How should a pastor lead when the American flag is draped over the communion table?
Marcus Borg and John Dominic Crossan noticed something new in their book “The Last Week”: the Roman calendar for Passover. They say that Jesus carefully designed and scripted his “Triumphal Entry” to make a point. He timed his entry into Jerusalem through the eastern gate, down from the Mount of Olives, to coincide with Pontius Pilate’s military procession from the west. There were two parades in town on the same day. Jesus was asking people to choose one or the other.
When a pastor presides in worship, she stands at the intersection of two parades: the catholic church’s sacred story and the local congregation’s history within its particular community. The pastor acts as translator-in-chief as she speaks and signs the church’s story in the dialect of the congregation. Jesus did likewise when he spoke to Galileans in metaphors of lost coins or sheep or of a prodigal child.
The ministry of translation is particularly difficult when secular culture’s “holy” days overlap the church’s gathering for worship, as will happen again July 4th. A local congregation’s traditions for this Sunday may run the gamut from the reasonably mild (red, white and blue floral arrangements in the sanctuary) to the affronting: an American flag draped over the Lord’s Table, the Pledge of Allegiance included in the liturgy, or the choir expecting to deliver a patriotic anthem.
Each of these is theologically problematic, the flag on the Lord’s Table perhaps the most egregious. A new pastor’s encountering any one of them the first day she presides, as will many United Methodist pastors in their first Sunday in a new appointment, creates extra challenges. The trappings of the state are Caesar’s attempt to co-opt the church’s sacred story. Their presence should not go unchallenged.
On the other hand, those red, white and blue flowers represent the congregation’s struggle to journey faithfully toward the New Jerusalem. They are a milepost at some point in the wilderness, an invitation to the pastor for authentic leadership.
In “The Worshiping Body: The Art of Leading Worship,” Kimberly Bracken Long recalls the 1984 film “Places in the Heart,” set in Waxahachie, Texas, in 1935. Its last few minutes depict a communion service in a small country church. The few folk in the sanctuary do their best to sing “Blessed Assurance” as they prepare to commune. But then something remarkable happens. As the bread and wine are passed we see that, somehow, there are now more people in the pews:
The bank president who tried to foreclose on a young widow; the white men who lynched a black boy after he mistakenly shot the town’s beloved sheriff; the players in the honky-tonk band and the floozies who followed them from dance to dance; Moze, the African American laborer who had helped the young widow bring in a prizewinning crop of cotton . . . and the Klansmen who drove him out of town; and, finally, the sheriff himself and the boy who had killed him. ‘The peace of Christ,’ the sheriff says to the boy as he shares the bread and wine. ‘The peace of Christ,’ the boy whispers in return.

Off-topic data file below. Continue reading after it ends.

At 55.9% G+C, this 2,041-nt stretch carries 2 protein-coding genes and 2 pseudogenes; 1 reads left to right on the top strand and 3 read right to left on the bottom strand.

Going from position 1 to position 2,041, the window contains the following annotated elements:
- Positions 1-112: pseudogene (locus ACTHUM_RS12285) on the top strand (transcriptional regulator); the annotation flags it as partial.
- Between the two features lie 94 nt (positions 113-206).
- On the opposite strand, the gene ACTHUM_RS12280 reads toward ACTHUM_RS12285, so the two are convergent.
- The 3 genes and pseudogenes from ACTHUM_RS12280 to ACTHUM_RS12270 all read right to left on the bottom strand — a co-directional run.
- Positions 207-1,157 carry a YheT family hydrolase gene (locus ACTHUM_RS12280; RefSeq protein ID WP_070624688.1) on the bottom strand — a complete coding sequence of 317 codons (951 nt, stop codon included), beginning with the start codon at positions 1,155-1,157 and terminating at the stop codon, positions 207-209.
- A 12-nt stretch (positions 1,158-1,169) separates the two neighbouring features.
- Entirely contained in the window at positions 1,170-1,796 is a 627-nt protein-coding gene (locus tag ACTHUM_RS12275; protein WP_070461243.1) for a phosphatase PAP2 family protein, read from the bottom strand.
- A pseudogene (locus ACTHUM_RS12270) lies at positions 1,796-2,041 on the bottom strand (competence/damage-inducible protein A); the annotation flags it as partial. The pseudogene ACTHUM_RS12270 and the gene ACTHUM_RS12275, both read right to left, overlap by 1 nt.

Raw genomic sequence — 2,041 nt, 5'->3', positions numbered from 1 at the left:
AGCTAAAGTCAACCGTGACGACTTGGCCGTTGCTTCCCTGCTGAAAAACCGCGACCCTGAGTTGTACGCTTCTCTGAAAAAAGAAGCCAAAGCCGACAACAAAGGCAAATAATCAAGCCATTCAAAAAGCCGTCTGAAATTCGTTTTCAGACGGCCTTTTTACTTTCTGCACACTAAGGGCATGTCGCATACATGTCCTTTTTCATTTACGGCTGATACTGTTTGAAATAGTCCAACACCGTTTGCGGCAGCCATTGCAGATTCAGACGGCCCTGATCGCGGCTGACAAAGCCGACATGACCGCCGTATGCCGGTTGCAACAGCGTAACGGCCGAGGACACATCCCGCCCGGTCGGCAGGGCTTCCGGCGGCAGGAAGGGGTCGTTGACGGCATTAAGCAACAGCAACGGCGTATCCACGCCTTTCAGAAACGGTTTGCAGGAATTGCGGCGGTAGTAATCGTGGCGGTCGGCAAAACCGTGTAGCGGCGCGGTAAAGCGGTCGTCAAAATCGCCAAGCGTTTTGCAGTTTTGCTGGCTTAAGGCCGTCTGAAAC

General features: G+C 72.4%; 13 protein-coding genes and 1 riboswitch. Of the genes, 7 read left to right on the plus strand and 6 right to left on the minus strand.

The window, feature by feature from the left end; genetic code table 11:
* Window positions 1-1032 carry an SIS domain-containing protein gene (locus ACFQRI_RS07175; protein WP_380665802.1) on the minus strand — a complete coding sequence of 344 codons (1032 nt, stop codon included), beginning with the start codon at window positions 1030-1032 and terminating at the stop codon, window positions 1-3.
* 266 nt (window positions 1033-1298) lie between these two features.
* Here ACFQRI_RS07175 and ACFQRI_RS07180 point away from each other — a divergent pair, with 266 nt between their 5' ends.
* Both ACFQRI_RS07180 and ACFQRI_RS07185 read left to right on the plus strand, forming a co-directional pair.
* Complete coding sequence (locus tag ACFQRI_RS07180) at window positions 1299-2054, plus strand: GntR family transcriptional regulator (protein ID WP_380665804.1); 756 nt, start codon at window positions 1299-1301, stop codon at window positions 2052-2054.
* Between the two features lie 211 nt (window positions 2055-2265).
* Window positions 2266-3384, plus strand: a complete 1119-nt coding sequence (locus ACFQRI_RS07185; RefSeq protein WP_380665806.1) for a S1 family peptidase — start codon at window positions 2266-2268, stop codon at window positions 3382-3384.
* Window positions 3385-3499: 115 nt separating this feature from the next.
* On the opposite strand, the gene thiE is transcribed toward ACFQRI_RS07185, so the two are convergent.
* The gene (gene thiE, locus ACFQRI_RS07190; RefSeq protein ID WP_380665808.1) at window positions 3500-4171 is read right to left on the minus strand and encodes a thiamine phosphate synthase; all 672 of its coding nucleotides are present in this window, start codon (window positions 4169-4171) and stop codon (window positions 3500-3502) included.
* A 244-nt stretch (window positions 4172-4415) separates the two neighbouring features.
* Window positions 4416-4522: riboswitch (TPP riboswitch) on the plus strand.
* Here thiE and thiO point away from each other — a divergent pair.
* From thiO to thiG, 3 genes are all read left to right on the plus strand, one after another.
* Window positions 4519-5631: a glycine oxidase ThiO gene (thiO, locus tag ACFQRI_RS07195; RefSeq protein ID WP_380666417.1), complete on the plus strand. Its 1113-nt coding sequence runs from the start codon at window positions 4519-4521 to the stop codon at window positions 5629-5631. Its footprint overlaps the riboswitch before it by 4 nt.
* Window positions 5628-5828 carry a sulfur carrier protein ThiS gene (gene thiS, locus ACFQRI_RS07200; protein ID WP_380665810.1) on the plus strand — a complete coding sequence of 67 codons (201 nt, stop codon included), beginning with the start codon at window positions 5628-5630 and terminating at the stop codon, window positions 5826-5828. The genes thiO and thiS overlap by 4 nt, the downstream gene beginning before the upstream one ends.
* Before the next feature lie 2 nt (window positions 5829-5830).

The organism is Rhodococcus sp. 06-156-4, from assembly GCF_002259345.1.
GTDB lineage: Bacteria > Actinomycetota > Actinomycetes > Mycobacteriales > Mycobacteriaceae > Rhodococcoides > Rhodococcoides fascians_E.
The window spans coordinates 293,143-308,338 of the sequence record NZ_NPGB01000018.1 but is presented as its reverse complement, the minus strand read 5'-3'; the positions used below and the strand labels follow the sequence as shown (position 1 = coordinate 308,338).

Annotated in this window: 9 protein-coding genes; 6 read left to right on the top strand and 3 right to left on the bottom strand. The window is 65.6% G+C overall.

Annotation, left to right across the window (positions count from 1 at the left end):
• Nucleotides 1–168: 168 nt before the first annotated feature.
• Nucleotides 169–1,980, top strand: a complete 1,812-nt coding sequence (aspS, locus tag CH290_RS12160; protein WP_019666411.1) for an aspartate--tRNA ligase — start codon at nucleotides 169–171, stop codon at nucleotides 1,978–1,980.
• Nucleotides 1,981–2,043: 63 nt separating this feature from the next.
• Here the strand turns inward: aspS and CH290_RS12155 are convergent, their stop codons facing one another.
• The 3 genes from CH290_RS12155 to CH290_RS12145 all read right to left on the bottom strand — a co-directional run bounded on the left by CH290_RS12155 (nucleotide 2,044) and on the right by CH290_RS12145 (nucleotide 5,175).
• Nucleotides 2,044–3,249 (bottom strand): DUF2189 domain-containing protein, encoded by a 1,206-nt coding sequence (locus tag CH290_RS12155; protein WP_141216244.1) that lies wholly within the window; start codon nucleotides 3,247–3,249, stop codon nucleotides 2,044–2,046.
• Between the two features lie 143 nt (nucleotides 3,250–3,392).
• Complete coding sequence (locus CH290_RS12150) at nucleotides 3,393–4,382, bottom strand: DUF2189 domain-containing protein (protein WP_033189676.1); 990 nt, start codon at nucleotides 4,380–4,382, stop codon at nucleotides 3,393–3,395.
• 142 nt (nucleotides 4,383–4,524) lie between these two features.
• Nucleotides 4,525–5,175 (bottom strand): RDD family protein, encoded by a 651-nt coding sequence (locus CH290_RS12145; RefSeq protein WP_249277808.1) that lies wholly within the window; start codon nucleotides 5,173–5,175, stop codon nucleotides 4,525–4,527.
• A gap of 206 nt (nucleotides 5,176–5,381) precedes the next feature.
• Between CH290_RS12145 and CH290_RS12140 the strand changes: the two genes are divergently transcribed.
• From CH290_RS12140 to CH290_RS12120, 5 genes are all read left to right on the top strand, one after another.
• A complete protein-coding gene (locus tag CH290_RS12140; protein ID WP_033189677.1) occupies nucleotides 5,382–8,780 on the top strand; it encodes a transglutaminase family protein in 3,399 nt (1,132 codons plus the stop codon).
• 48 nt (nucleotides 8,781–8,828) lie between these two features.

“Here, at the Lord’s Table,” says Long, “life triumphs over death, love overcomes hatred, mercy overcomes guilt, and those who could not or would not live together in peace are reconciled in Christ’s name.” It is an eschatological vision of the communion of saints. We often name that sacred gathering in our Eucharistic liturgies, but we seldom explain it to our congregations.
The new pastor who finds the bread and wine covered by the flag on July 4th stands in a place of precarious privilege. She has been sent among people who are struggling to make a choice. Although it may be tempting to pronounce judgment upon the congregation’s traditions, the better pastoral choice is to recall the power of sacred sign. Beneath that fragile symbol of temporal power are the Bread of Life and the Cup of Salvation. When the flag is set aside, the Feast of the Resurrection is revealed. If the communion of saints is powerfully preached, that eschatological sign itself will stand in judgment upon the wilderness, and those receiving bread and cup from their new pastor’s hand may well find themselves headed toward the New Jerusalem once more.
Ed Moore is an executive director of Leadership Education at Duke Divinity.